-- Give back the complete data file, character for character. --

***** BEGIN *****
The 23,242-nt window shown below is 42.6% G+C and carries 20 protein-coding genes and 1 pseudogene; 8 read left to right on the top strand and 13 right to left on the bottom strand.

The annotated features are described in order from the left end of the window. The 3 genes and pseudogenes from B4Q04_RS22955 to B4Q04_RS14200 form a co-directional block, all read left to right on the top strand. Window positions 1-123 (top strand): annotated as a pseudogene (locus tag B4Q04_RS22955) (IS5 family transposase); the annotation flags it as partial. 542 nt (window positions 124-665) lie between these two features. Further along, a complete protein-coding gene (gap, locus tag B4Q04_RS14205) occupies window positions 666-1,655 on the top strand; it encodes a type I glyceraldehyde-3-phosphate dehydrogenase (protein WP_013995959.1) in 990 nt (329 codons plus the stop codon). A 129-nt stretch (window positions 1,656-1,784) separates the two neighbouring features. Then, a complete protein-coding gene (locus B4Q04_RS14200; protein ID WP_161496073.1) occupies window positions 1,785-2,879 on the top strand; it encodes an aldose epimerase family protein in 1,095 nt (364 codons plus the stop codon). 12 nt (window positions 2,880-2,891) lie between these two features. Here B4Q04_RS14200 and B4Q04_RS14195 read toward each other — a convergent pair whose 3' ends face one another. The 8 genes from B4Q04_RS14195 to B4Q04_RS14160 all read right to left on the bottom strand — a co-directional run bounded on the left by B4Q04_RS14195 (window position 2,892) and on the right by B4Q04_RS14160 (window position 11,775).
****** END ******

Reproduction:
The 23,242-nt window shown below is 42.6% G+C and carries 20 protein-coding genes and 1 pseudogene; 8 read left to right on the top strand and 13 right to left on the bottom strand.

The annotated features are described in order from the left end of the window. The 3 genes and pseudogenes from B4Q04_RS22955 to B4Q04_RS14200 form a co-directional block, all read left to right on the top strand. Window positions 1-123 (top strand): annotated as a pseudogene (locus tag B4Q04_RS22955) (IS5 family transposase); the annotation flags it as partial. 542 nt (window positions 124-665) lie between these two features. Further along, a complete protein-coding gene (gap, locus tag B4Q04_RS14205) occupies window positions 666-1,655 on the top strand; it encodes a type I glyceraldehyde-3-phosphate dehydrogenase (protein WP_013995959.1) in 990 nt (329 codons plus the stop codon). A 129-nt stretch (window positions 1,656-1,784) separates the two neighbouring features. Then, a complete protein-coding gene (locus B4Q04_RS14200; protein ID WP_161496073.1) occupies window positions 1,785-2,879 on the top strand; it encodes an aldose epimerase family protein in 1,095 nt (364 codons plus the stop codon). 12 nt (window positions 2,880-2,891) lie between these two features. Here B4Q04_RS14200 and B4Q04_RS14195 read toward each other — a convergent pair whose 3' ends face one another. The 8 genes from B4Q04_RS14195 to B4Q04_RS14160 all read right to left on the bottom strand — a co-directional run bounded on the left by B4Q04_RS14195 (window position 2,892) and on the right by B4Q04_RS14160 (window position 11,775).